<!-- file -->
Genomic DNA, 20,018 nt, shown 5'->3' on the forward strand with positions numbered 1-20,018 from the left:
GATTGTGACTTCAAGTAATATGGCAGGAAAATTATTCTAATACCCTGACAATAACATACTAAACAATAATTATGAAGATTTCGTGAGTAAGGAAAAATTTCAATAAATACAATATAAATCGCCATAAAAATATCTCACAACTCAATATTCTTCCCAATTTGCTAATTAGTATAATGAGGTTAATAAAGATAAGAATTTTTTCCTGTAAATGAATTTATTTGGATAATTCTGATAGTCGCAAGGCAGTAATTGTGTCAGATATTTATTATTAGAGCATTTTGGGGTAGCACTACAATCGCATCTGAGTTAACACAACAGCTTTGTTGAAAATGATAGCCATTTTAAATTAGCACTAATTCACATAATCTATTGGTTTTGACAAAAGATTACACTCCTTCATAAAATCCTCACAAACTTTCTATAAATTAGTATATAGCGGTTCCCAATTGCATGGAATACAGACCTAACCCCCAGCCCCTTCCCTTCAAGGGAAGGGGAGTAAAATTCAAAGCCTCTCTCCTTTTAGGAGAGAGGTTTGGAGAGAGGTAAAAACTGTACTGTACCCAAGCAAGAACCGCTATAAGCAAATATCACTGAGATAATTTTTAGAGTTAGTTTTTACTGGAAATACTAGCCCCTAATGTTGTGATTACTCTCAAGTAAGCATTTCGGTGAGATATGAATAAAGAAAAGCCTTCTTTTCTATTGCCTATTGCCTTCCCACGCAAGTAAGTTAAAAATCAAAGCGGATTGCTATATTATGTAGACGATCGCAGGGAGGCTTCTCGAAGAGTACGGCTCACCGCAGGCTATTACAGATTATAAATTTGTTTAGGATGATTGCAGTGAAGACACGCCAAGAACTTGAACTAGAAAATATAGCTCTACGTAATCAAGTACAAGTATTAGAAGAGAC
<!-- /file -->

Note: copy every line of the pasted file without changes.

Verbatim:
Genomic DNA, 20,018 nt, shown 5'->3' on the forward strand with positions numbered 1-20,018 from the left:
GATTGTGACTTCAAGTAATATGGCAGGAAAATTATTCTAATACCCTGACAATAACATACTAAACAATAATTATGAAGATTTCGTGAGTAAGGAAAAATTTCAATAAATACAATATAAATCGCCATAAAAATATCTCACAACTCAATATTCTTCCCAATTTGCTAATTAGTATAATGAGGTTAATAAAGATAAGAATTTTTTCCTGTAAATGAATTTATTTGGATAATTCTGATAGTCGCAAGGCAGTAATTGTGTCAGATATTTATTATTAGAGCATTTTGGGGTAGCACTACAATCGCATCTGAGTTAACACAACAGCTTTGTTGAAAATGATAGCCATTTTAAATTAGCACTAATTCACATAATCTATTGGTTTTGACAAAAGATTACACTCCTTCATAAAATCCTCACAAACTTTCTATAAATTAGTATATAGCGGTTCCCAATTGCATGGAATACAGACCTAACCCCCAGCCCCTTCCCTTCAAGGGAAGGGGAGTAAAATTCAAAGCCTCTCTCCTTTTAGGAGAGAGGTTTGGAGAGAGGTAAAAACTGTACTGTACCCAAGCAAGAACCGCTATAAGCAAATATCACTGAGATAATTTTTAGAGTTAGTTTTTACTGGAAATACTAGCCCCTAATGTTGTGATTACTCTCAAGTAAGCATTTCGGTGAGATATGAATAAAGAAAAGCCTTCTTTTCTATTGCCTATTGCCTTCCCACGCAAGTAAGTTAAAAATCAAAGCGGATTGCTATATTATGTAGACGATCGCAGGGAGGCTTCTCGAAGAGTACGGCTCACCGCAGGCTATTACAGATTATAAATTTGTTTAGGATGATTGCAGTGAAGACACGCCAAGAACTTGAACTAGAAAATATAGCTCTACGTAATCAAGTACAAGTATTAGAAGAGAC